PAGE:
There is a long history of the use of roof racks and their designs. They allow users of an automobile to transport objects on the roof of the vehicle without reducing interior space for occupants, or the cargo area volume limits such as in the typical car's trunk design.
The three most common components of a roof rack system are (side) rails (or tracks), towers which clamp or otherwise attach to the rails, and mounts, which secure the bulky items to the rack system.
Older roof racks were usually mounted directly to the gutter surrounding the roof line. More modern vehicles, which do not have gutters, can often have a roof rack installed by attaching hooks to the top of the door frames.
Some automobiles have fittings for proprietary racks which mate with reinforced lugs in the roof. Other vehicles have a factory-installed permanent roof rack.
Up until the late 70's all vehicles on which roof racks were used had rain gutters on which to attach the roof racks, making fitment of roof racks a very simple matter. One of the first vehicles to come out without rain gutters was the Mitsubishi Colt in 1979. Other vehicles began to appear on the market without rain gutters during the 1980's and by 1990 vehicles with rain gutters were becoming rare. This forced the roof rack industry to adapt what was once a simple product to enable attachment to all the permutations of roofs that appeared in the attempts to remove the gutters from the vehicle roof line.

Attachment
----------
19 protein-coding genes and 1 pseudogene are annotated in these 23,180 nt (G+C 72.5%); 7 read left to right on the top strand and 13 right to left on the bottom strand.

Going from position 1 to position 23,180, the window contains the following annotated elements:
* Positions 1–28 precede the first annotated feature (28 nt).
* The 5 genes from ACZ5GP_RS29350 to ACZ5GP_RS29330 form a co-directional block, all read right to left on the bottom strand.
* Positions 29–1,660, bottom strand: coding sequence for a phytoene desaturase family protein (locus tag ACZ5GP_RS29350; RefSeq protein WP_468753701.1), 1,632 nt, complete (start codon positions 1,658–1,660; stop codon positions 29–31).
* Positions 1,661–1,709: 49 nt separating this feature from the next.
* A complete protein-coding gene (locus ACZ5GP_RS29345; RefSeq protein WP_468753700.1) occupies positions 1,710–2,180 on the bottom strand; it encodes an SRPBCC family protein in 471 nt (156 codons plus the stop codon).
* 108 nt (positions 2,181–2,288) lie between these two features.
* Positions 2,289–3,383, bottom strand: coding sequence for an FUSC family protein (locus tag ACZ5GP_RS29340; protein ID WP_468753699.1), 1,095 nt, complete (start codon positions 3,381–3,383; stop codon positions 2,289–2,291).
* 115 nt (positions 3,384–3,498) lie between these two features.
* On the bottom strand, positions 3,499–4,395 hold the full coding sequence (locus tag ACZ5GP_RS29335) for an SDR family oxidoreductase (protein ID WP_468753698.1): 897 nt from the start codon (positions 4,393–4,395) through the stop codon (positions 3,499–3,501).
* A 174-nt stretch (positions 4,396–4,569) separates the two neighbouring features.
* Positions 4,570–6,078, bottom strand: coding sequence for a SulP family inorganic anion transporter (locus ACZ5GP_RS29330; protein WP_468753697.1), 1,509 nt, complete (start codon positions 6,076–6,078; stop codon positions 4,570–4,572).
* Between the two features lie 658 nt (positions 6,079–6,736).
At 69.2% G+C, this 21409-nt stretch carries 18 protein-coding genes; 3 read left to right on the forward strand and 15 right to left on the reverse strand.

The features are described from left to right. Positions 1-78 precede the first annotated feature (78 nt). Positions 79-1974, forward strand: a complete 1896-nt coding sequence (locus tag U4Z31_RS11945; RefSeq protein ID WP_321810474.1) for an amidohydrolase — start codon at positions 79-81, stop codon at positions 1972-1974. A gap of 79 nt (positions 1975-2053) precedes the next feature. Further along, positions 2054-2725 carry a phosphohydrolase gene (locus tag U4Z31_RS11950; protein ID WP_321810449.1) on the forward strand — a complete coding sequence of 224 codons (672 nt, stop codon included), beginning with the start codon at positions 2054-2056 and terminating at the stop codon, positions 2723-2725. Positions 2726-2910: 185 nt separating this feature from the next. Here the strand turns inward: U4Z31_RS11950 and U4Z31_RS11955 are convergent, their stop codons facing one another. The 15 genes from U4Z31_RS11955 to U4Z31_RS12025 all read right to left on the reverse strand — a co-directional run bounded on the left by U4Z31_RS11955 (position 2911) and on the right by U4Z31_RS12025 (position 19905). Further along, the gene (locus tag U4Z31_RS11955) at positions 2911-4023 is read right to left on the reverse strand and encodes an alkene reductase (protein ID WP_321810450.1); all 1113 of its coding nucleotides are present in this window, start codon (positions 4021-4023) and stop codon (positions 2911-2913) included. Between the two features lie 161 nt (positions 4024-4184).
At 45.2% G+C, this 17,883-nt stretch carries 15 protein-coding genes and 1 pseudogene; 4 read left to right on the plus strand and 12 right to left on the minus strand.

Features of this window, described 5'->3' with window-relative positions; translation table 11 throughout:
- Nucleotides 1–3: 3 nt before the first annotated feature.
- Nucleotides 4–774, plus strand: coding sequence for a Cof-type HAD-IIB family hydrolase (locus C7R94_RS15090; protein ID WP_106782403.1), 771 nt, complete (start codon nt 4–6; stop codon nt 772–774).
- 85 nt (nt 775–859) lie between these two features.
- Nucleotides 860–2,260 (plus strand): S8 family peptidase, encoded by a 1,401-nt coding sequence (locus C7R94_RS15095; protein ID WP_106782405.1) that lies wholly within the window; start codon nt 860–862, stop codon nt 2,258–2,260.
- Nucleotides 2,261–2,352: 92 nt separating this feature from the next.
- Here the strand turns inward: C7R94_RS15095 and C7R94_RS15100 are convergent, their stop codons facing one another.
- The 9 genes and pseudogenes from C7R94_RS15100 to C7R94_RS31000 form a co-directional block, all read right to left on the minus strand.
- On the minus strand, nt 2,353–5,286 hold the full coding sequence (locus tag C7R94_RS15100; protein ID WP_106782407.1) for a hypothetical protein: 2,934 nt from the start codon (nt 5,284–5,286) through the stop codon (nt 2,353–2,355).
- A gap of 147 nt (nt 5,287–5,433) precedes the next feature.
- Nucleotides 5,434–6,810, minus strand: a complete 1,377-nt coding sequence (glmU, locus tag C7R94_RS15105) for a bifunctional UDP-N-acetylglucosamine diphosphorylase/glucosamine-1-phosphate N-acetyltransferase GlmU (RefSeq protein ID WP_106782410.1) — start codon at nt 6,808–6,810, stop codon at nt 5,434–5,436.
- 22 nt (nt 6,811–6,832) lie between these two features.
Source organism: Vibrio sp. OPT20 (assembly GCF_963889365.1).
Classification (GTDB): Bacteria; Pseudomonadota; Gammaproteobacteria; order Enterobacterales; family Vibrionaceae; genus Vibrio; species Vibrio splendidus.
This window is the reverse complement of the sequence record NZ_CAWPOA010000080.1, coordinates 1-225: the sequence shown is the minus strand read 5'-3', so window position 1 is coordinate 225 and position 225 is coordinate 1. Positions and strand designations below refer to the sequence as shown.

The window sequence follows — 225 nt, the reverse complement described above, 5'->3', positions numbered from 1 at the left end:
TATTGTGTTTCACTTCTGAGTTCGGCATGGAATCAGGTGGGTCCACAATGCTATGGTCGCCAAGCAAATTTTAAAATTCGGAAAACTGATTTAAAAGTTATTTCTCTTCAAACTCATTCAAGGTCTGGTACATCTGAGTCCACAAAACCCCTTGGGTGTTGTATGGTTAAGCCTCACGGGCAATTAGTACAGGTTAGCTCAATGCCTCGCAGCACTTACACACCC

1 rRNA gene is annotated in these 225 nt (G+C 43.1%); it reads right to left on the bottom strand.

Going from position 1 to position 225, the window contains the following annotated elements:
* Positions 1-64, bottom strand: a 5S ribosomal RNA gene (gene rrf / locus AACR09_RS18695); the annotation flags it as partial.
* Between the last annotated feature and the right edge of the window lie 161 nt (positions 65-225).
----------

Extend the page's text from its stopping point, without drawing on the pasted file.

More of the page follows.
- "ROOF RACK", Dictionary.com, WordNet 3.0, Princeton University, retrieved on 2009-11-15.
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